Tech Training Outside of Content

Our district is distributing 13,000 iPads in the next 24 months. We have ~1,300 staff who need to be trained on instructional methods with technology in addition to functional training on a new platform, using GSuite effectively and building a course in Canvas.

Training has been touchpoint number one for our team. We’re not in a culture where it’s normal – or expected – for you to go research and try something before requesting in-person help. Before this year, there was no in-person help. When I started this role in July, we were starting from ground zero. To handle how-to requests, we started a YouTube channel and a simple ticketing system. On Mondays, we host some simple how-to training workshops to get functional basics down. Otherwise, all of our training has focused on instructional changes in the classroom.

The hardest thing about building a culture of exploration and self-driven growth is the temptation to just fall back on what would alleviate people’s stress, but not actually solve the problem. Designing an effective workshop is much more than answering the questions asked. We’re constantly evaluating ways in which we ask teachers to engage with the principles of instruction we’re modeling without falling into the trap of giving lesson templates to be repeated throughout the district.

Orange Flowers Ruin Camouflage flickr photo by mikecogh shared under a Creative Commons (BY-SA) license

Move training beyond content

It’s difficult to model a lesson completely void of content. In fact, I think it would be bad practice to do so because ignoring content for the sake of context is a disservice to students. Content is important. But, in this case, it needs to be the backdrop. The lesson we’re modeling may be based on science, but we want to pull out the instructional practices that can be applied anywhere, not just in the immediate context. We use “metacognitive moments” embedded at strategic points in the task which ask teachers to identify what would work in their situation.

Prompts that force teachers to abstract to the lesson, not go through a lesson

Stemming from moving beyond content, my content expertise is in high school science. We focus on helping teachers apply the methods we’re modeling to their classroom using their expertise. I cannot tell an elementary english teacher to model the lesson in exactly the way I did. But, I can ask probing questions and push that teacher to reflect on what the principles of the lesson are, where they’re already utilizing those ideas, and where they could implement more.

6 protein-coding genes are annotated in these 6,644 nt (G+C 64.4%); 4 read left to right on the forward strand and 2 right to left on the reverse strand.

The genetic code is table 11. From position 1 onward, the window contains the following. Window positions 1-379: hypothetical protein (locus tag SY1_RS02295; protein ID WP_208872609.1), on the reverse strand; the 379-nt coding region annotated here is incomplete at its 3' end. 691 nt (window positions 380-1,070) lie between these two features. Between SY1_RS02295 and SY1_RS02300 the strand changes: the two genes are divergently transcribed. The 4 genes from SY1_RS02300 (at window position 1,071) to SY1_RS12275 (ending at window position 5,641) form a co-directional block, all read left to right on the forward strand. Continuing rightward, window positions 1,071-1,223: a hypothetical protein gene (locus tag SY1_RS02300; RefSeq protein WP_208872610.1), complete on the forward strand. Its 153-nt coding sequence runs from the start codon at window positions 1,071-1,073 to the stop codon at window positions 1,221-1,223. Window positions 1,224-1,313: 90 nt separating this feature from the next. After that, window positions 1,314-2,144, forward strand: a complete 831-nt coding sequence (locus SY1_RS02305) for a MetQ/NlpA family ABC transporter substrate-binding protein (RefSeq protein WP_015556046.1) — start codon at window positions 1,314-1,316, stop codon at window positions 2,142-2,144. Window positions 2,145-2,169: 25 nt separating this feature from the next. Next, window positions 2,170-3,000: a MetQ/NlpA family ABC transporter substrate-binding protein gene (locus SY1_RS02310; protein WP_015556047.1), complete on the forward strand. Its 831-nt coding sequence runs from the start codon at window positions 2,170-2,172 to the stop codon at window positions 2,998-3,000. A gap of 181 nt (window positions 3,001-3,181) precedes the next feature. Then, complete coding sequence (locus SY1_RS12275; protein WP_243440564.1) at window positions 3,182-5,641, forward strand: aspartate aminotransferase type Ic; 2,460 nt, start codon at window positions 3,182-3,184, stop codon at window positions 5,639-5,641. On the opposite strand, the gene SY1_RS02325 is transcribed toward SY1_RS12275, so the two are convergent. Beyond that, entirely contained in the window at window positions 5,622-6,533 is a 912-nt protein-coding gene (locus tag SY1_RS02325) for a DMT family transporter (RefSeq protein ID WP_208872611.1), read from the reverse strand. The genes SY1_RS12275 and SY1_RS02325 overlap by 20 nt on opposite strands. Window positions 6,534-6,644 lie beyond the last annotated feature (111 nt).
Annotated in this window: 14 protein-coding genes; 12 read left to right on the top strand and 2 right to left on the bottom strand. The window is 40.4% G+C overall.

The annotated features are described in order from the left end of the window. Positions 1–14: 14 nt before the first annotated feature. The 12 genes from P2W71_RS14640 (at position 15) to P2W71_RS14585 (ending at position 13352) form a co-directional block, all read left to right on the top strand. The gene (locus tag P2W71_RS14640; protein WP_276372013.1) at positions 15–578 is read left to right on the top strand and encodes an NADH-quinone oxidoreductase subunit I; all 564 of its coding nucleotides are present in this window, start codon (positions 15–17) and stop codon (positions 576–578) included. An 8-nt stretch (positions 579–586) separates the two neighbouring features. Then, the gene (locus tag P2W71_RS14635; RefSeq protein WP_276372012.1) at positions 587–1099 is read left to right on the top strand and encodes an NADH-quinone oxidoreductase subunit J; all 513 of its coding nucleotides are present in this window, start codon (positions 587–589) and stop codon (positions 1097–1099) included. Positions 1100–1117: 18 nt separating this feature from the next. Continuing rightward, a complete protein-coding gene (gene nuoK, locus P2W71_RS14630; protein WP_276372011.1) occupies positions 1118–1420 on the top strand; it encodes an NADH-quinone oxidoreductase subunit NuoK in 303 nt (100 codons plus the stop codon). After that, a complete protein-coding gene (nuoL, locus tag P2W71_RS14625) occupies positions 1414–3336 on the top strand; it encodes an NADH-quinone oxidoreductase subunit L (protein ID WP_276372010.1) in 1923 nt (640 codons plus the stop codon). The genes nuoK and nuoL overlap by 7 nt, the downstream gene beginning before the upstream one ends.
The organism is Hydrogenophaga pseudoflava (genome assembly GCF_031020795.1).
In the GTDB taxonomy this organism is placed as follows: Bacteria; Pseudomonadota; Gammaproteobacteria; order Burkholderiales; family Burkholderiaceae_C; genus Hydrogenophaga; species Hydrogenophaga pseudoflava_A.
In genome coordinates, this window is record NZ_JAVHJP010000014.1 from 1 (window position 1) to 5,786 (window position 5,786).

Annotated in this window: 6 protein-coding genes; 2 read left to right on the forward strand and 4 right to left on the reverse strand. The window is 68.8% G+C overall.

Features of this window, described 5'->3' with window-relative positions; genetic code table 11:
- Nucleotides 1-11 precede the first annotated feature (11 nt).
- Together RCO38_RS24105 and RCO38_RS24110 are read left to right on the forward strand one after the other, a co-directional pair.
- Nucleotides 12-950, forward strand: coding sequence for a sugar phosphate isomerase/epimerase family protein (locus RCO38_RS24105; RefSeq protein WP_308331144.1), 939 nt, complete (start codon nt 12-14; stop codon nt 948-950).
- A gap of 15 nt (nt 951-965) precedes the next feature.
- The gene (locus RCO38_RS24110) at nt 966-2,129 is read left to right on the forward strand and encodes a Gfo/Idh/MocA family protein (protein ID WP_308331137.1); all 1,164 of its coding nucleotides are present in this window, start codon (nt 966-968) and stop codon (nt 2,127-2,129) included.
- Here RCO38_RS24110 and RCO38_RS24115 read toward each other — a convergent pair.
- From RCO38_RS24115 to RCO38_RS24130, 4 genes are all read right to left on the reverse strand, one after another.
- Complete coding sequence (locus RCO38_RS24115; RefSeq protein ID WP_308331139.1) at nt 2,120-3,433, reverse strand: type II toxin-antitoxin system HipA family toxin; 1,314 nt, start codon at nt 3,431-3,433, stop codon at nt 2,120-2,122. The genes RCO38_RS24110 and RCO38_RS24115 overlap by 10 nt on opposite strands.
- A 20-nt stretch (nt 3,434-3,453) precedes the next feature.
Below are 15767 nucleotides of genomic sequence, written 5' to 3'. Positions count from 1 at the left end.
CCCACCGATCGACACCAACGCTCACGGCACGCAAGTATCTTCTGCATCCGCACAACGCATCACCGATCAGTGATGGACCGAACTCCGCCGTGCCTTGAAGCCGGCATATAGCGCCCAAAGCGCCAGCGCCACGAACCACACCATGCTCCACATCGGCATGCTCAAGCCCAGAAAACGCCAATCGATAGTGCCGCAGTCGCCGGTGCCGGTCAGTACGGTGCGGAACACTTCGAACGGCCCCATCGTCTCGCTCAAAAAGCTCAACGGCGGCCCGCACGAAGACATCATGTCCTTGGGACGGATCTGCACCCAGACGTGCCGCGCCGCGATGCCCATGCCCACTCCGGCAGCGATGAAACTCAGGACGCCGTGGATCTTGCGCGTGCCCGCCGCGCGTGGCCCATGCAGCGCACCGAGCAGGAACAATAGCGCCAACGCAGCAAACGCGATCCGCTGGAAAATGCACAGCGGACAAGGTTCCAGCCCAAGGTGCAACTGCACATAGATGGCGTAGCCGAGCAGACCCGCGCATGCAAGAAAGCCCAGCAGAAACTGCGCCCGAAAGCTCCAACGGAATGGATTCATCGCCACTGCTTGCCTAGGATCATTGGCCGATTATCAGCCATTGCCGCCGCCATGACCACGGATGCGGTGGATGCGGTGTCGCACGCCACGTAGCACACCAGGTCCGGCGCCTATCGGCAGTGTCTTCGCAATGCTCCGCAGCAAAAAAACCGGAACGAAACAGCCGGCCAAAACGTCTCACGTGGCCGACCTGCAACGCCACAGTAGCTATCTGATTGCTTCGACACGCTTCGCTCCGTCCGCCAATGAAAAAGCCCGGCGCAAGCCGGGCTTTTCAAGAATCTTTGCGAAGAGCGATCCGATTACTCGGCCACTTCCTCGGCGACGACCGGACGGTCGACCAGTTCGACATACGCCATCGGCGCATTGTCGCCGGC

Avoid key phrases like “compare and contrast”

Trigger phrases can immediately drop the level of discussion. Compare and contrast is especially egregious because people – teachers and students – fall back to a two-circle Venn diagram to complete the task without analyzing the problem. Action verbs are important…we do want people to compare and contrast, but we avoid the trigger attached to the status quo.

Encourage big thinking

When you’ve never had training on changing practice, you don’t know how to think big. Or, you don’t feel empowered to take the risks. Our workshops are often the first time a teacher has been encouraged to express agency and implement the big ideas. We regularly get emails weeks after a workshop where a teacher has taken something they’d learned and implemented it successfully. Excitement is palpable and it pushes them to continue to try new things.

Repurpose existing tools for new uses

“Hacking” education is all the rage right now, but the term comes with baggage. I don’t want teachers to feel like they need to be “hip” or a “rockstar” to change practice. We ask them to repurpose something – a tool they use regularly – to accomplish a new task. danah boyd talks about using Wikipedia article discussions to teach lessons about history, culture, and context in her book, It’s Complicated (jump to page 190 for the example). The idea is simple in merit but difficult to implement, especially if you’re not used to thinking beyond the immediate function.

Desmos in Science

I’ve wanted to try the Desmos activity builder for a long time, so I finally did. We were finishing up the nervous system, so I grabbed a graph of an action potential and went for it. Here’s a live student link if you want to give it a try.

I set up a few slides with an image of an action potential superimposed on a graph. I then asked students to identify different regions on the graph using the activity input tools.

The really powerful moment came when I revealed their work superimposed on the question. individually, it was easy to see in the dashboard that most people had the right shape.

Superimposed, we could really dive into the differences between the sketches.

At the AP level, we focused on the scales and how it lines up with the chemical concentration in the cells. I’m also glad I had this question first because it immediately helped me target students who were struggling more than others.

From there, I used the same graph but superimposed a horizontal line and asked students to mark the rest state voltage as well as the threshold voltage. Again, the superimposed image gave students a lot to think about.

As a lesson, I’m happy with how it went. Students were able to self-assess and gain insight from seeing multiple, simultaneous responses. I’m thinking hard about how to break the content barrier and get teachers to look at it’s utility for feedback and metacognition.

As a teacher, what could I have done better? What would you have done differently? Can you help me get a true graph of the action potential (ahemplease?).

(Both screenshots are mine, names are anonymized).